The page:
Monty Wildhorn, an alcoholic novelist of Westerns, has lost his drive. His nephew pushes him to summer in quiet Belle Isle. He begrudgingly befriends a newly single mom and her 3 girls who help him find the inspiration to write again.
A journalist, down on his luck in the US, drives to El Salvador to chronicle the events of the 1980 military dictatorship, including the assasination of Archbishop Oscar Romero. He forms an... See full summary »
Ghosts of Mississippi is a drama covering the final trial of Byron De La Beckwith (Woods), the assassin of the 1960s civil rights leader Medgar Evers. It begins with the murder and the events surrounding the two initial trials which both ended in hung juries. The movie then covers District Attorney, Bobby De Laughter's (Baldwin) transformation and alliance with Myrlie Evers (Goldberg), the widow of Medgar Evers, as he becomes more involved with bringing Beckwith to trial for the third time 30 years later. Some of the characters are played by the actual participants in this story. Written by
Joel Schesser <email@example.com>
The prosthetics used in James Woods's make-up were gelatin-based appliances, the first time this material was used in old-age make-up. See more »
When Bobby's father calls to his grandchildren to come get some of the baby-back ribs he's cooking on the grill, the kids come running off the boat dock. They start running in age order, with the boy in the light orange shirt second. But when the camera changes, the boy in the orange shirt is suddenly first. See more »
[Quoting Medgar Evers]
I don't know if I'm going to heaven or to hell, but I'm going from Jackson.
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It may not be the best film about race relations in the South. Mississippi Burning and A Time To Kill have more intensity, but it is still compelling and worth watching for some great performances.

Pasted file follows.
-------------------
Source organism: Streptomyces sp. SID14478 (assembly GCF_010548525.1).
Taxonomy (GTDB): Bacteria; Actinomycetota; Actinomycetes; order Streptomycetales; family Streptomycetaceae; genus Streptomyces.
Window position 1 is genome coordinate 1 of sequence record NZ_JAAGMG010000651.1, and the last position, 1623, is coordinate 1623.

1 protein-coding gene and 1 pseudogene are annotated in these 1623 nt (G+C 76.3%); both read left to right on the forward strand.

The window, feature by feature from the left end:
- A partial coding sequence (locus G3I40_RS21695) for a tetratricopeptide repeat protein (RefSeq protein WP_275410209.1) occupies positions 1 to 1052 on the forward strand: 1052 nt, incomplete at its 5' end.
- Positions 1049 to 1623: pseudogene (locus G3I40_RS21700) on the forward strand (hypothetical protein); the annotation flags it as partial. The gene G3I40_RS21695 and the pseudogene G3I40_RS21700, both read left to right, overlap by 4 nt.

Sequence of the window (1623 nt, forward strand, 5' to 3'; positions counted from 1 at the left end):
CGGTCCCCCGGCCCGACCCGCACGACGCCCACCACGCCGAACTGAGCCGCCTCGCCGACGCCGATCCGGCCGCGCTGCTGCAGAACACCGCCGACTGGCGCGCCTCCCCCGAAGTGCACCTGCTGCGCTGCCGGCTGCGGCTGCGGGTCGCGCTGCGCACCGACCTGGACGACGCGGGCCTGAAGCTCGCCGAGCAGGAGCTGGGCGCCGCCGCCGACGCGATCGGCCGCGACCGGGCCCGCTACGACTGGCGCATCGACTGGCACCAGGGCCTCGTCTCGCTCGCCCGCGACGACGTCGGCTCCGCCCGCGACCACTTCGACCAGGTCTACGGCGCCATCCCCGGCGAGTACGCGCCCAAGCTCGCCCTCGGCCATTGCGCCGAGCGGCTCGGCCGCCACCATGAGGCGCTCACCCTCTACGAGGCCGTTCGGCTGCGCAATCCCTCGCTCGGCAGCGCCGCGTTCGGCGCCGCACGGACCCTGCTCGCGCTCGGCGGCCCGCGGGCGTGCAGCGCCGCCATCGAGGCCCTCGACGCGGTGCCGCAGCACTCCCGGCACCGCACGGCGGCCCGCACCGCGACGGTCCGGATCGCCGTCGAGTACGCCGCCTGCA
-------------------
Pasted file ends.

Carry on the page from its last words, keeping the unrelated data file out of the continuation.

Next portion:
Alec Balwin (Bobby DeLaughter) turned in a fine performance. Personally, I feel it is the best he has ever done.
James Woods was perfect as Byron De La Beckwith. He channeled the venomous hatred and cocky arrogance so familiar in those who were consumed with their self-worth, gained by stomping on others. This performance resulted in an Oscar nomination in a year with many fine performances.
Dixie DeLaughter, played by Virginia Madsen, shows how ingrained racism is in the South, and how difficult, if not impossible, it is for a marriage to survive with a disparity in views, whether it be race or politics.
I also enjoyed seeing Wayne Rogers as Morris Dees, even if it was a small role.
This is an important film that should be seen by all who care about the state of race relations in this country.
It should also be see by all young people so they can see a sign at a gas station saying 22 cents a gallon. Those were the days.
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